It’s rare to see a Welsh film in its native language, but The Feast is just that, a fantasy horror of slow creeping atmosphere and some enjoyable imagery, if not a completely memorable experience.
In a remote modernist mansion, Cadi (Annes Elwy) arrives to help prepare a feast for the owners, a family of an MP, his wife, and their two sons. As the evening passes, weird occurrences start to happen, and the reason why may be found in local agricultural planning.
The Feast brings decent intrigue to its set-up that it, unfortunately, doesn’t manage to pay off effectively. Strong imagery that gradually mounts up isn’t backed by an interesting or creative enough revelation, while the titular feast itself is more a low key affair. Some of the issues stem from the characters themselves that feel a little flat, either cliché (an electric guitar playing, tattooed drug-addicted son) or unnecessarily odd (a son training for a triathlon who eats chunks of raw meat and touches himself in his athlete’s uniform). But it keeps you interested for much of the running time with well-shot images but comes undone with a seen before revelation and a not strong enough moral message.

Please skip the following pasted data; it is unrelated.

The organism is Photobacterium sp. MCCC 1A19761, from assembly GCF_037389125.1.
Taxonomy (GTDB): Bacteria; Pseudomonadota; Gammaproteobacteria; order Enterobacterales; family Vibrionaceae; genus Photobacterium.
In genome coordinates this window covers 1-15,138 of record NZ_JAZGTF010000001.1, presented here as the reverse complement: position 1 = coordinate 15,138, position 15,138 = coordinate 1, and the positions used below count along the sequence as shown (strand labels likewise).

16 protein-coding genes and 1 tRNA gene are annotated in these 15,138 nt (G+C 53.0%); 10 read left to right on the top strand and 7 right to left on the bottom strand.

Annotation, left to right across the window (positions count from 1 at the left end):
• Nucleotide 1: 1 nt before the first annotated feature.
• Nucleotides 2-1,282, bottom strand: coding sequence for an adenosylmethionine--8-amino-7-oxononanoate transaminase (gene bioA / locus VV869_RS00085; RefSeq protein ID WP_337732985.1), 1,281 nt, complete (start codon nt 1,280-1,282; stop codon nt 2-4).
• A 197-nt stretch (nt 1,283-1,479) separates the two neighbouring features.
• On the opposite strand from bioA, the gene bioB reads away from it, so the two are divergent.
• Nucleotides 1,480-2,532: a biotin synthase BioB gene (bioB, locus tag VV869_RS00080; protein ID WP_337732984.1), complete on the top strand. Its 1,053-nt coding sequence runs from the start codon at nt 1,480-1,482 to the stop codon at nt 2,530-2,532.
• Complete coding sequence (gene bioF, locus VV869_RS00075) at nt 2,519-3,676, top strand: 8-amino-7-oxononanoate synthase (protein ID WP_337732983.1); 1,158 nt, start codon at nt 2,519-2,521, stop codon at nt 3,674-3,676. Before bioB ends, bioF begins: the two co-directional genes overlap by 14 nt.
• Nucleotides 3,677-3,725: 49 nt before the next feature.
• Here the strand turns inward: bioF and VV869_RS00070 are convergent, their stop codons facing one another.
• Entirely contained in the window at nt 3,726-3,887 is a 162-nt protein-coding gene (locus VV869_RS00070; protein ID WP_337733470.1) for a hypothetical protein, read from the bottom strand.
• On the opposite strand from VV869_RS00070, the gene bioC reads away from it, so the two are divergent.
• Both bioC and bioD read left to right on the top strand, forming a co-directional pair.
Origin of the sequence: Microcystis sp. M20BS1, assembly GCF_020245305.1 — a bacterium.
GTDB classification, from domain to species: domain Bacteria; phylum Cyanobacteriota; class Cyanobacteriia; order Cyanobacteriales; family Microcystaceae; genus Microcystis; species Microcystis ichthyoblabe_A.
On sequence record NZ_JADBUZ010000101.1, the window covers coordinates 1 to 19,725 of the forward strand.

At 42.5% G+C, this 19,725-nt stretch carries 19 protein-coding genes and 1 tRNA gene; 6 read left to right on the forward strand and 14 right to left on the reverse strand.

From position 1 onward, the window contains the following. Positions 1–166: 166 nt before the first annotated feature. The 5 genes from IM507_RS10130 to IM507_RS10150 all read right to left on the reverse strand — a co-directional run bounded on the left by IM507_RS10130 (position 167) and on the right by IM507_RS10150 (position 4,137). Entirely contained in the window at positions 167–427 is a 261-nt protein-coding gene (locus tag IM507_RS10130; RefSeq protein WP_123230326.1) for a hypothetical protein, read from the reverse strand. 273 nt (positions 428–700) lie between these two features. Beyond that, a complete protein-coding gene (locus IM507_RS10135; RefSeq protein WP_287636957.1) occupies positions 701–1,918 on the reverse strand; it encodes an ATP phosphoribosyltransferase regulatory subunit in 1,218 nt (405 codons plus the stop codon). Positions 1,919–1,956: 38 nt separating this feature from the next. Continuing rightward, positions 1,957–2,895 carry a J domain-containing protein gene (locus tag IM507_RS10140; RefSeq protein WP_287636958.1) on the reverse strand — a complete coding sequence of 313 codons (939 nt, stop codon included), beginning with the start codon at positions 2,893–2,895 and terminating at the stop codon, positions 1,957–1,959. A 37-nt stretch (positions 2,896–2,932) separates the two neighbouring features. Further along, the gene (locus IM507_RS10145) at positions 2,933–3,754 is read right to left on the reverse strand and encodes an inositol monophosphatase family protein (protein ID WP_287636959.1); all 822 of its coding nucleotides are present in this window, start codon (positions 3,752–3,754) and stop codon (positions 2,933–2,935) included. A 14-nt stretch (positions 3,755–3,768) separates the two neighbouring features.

Still, The Feast is a solid, if disappointing, film, nicely shot and crafted but without the muscle behind it to really make it memorable or for it’s message to be properly effective.
The Feast is at UK cinemas on August 19th.